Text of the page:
Bow Bow - 4 years ago 209
C++ Question

C++ Referencing extern const within a namespace

I am trying to use the constant int SIZE that is declared in the TaxConstants.hpp namespace TAXCONSTANTS in other places in my project. When I try to compile, I get "undefined reference to 'SIZE' everywhere that SIZE is referenced.

file TaxConstants.hpp

#ifndef TaxConstants_hpp
#define TaxConstants_hpp

extern const int SIZE = 4; // I have tried with and without extern



#include <iostream>
#include "TaxConstants.hpp"
using namespace std;
using namespace TAXCONSTANTS;

int main()
extern const int SIZE;

// This is a struct defined in another file. It is a sample of my use for SIZE. I left out the #include above to simplify things.
taxPayer payers[SIZE];

//More code

return 0;

Additional info: this is a school project and my teach has made it a requirement to declare constants in the file TaxConstants.hpp in the namespace TAXCONSTANTS.

There are 5 files in total, the file with my functions is having the same undefined reference to SIZE error.

I have spent hours looking up similar explanations on the extern function and namespaces, but most of the suggestions are against doing this in the first place an offer another solution. I, unfortunately can not use them. Other errors people had were getting "multiple decorations" which I am not having.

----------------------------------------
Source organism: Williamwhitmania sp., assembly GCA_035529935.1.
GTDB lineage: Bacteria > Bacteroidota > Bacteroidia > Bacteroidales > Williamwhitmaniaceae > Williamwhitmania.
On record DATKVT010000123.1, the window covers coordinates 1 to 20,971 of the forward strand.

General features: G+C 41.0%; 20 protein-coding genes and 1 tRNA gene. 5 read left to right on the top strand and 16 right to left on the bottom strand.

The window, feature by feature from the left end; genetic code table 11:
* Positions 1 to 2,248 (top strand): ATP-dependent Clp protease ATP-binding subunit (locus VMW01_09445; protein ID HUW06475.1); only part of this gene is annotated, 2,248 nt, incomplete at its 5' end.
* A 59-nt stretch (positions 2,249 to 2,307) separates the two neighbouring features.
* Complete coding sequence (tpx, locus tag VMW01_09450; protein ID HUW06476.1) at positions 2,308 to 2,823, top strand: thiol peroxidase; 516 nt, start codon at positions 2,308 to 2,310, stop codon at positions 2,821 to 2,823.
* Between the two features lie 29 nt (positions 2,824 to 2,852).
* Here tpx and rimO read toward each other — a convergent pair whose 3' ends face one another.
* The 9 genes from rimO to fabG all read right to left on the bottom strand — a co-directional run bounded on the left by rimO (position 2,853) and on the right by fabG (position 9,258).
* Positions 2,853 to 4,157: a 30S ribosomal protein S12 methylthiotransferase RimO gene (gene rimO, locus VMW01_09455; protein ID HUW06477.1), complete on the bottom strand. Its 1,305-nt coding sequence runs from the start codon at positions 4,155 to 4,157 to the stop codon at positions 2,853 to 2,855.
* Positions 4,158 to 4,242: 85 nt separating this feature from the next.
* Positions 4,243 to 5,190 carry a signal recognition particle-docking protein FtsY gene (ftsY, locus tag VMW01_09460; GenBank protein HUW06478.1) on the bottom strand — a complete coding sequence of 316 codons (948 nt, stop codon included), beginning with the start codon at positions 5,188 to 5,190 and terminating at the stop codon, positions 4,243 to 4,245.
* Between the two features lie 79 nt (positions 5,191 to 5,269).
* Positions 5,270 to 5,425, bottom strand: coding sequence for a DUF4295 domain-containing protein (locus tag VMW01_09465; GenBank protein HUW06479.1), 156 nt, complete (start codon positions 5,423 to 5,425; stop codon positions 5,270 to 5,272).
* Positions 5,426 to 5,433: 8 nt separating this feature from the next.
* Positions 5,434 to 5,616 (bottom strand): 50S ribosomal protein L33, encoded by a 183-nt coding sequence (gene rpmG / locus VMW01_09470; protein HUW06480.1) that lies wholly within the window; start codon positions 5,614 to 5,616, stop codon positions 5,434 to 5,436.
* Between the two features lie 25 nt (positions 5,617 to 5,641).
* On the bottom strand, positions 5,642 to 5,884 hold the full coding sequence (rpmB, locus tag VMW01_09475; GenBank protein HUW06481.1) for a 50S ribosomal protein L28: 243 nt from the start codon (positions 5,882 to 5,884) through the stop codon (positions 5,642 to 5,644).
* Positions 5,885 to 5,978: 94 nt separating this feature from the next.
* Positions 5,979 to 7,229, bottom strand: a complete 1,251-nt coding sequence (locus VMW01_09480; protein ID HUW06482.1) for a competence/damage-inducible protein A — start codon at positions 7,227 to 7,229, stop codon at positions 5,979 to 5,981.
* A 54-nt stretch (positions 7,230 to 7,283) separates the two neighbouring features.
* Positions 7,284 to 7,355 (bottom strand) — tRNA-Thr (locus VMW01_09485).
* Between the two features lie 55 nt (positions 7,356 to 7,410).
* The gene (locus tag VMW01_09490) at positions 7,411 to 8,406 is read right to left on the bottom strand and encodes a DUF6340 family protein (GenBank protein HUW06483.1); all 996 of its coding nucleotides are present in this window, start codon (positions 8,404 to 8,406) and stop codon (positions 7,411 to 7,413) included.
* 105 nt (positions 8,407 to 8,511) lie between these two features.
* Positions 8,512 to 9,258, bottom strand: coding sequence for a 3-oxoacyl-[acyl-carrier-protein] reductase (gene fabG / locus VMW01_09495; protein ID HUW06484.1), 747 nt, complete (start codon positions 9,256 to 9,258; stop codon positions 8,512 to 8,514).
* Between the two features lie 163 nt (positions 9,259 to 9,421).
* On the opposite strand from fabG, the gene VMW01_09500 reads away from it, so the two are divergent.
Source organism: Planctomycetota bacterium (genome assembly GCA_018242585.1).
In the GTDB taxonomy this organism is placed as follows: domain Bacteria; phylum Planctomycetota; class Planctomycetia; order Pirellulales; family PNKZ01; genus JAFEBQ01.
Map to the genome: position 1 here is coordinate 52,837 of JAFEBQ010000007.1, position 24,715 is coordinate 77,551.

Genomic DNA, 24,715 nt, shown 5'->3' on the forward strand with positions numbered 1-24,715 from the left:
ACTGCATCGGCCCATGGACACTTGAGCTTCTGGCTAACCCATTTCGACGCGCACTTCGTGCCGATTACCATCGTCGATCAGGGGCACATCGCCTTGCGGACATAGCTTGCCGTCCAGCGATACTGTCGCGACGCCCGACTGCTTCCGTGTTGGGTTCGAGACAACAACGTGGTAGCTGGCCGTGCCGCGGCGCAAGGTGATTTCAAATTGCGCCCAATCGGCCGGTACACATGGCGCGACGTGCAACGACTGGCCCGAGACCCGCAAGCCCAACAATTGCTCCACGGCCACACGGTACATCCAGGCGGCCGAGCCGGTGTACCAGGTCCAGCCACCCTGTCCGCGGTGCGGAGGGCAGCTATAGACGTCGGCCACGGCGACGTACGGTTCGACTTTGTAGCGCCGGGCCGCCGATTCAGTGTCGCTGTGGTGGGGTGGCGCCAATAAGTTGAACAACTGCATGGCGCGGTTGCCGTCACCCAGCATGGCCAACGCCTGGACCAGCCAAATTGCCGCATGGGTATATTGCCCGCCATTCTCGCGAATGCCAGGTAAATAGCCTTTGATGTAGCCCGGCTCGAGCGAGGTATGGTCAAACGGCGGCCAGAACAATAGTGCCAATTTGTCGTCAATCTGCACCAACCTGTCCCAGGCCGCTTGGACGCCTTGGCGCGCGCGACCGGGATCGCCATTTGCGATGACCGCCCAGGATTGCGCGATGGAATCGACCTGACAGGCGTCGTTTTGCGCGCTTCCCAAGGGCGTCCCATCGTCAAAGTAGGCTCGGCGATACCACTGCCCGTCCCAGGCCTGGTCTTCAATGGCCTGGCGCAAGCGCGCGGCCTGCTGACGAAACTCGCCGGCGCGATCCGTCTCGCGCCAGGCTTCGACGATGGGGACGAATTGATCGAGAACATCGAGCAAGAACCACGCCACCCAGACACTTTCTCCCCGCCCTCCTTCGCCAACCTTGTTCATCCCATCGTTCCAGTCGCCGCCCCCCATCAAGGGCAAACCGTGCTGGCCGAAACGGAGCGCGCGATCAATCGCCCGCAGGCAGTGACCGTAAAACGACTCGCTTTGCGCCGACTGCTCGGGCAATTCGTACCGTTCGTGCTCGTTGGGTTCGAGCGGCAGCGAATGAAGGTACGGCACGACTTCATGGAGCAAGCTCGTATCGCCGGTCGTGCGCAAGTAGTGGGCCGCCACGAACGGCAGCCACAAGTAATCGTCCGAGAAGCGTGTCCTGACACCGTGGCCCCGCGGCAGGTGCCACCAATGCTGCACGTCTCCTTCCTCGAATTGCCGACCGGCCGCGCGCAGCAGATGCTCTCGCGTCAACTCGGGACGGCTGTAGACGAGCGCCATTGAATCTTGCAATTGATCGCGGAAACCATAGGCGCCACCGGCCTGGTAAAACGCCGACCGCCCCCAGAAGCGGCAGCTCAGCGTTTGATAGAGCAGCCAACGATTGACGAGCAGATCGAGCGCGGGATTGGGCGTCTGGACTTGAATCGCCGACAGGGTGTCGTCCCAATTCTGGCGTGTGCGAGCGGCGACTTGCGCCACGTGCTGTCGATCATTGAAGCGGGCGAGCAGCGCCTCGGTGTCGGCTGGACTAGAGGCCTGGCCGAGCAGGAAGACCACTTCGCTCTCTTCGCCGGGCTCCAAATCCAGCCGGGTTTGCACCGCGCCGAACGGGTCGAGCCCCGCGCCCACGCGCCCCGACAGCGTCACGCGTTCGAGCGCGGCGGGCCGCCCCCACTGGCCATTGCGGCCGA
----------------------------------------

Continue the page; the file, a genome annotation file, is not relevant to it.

See Brians explanation below for better detail.

What I needed to do was define

const int SIZE = 4;

within the TaxConstants.hpp file in namespace TAXCONSTANTS.

Then remove
'extern const int SIZE;'
from my main file and instead reference SIZE by TAXCONSTANTS::SIZE everywhere I wanted to use size.

This is basic namespace stuff that I completely forgot about.

Answer Source

If you define SIZE without the extern keyword, it will have internal linkage since it is const. You can refer to it inmain.cpp as TAXCONSTANTS::SIZE. This is recommended since the compiler will be able to inline the value wherever SIZE is used.

If you define SIZE with the extern keyword, it will have external linkage and it should not be in a header, unless you want multiple definition errors. You should instead define it in a .cpp file which will be linked into the rest of the program. In this case there will be only one copy of SIZE in the entire program. You should avoid this approach (preferring instead the approach without extern) unless for some reason you actually need to have only one copy of SIZE in the entire program.

In both cases, SIZE will be a member of the TAXCONSTANTS namespace.

Your attempt to redeclare SIZE inside main does not do what you think it does! The following inside main:

extern const int SIZE;

actually has the effect of declaring SIZE in the global namespace. Since there is no definition of SIZE in the global namespace, you get undefined reference errors at link time. It is not the correct way to refer to the SIZE variable defined in TAXCONSTANTS. See the Namespaces documentation for information on how to use namespaces properly in C++.

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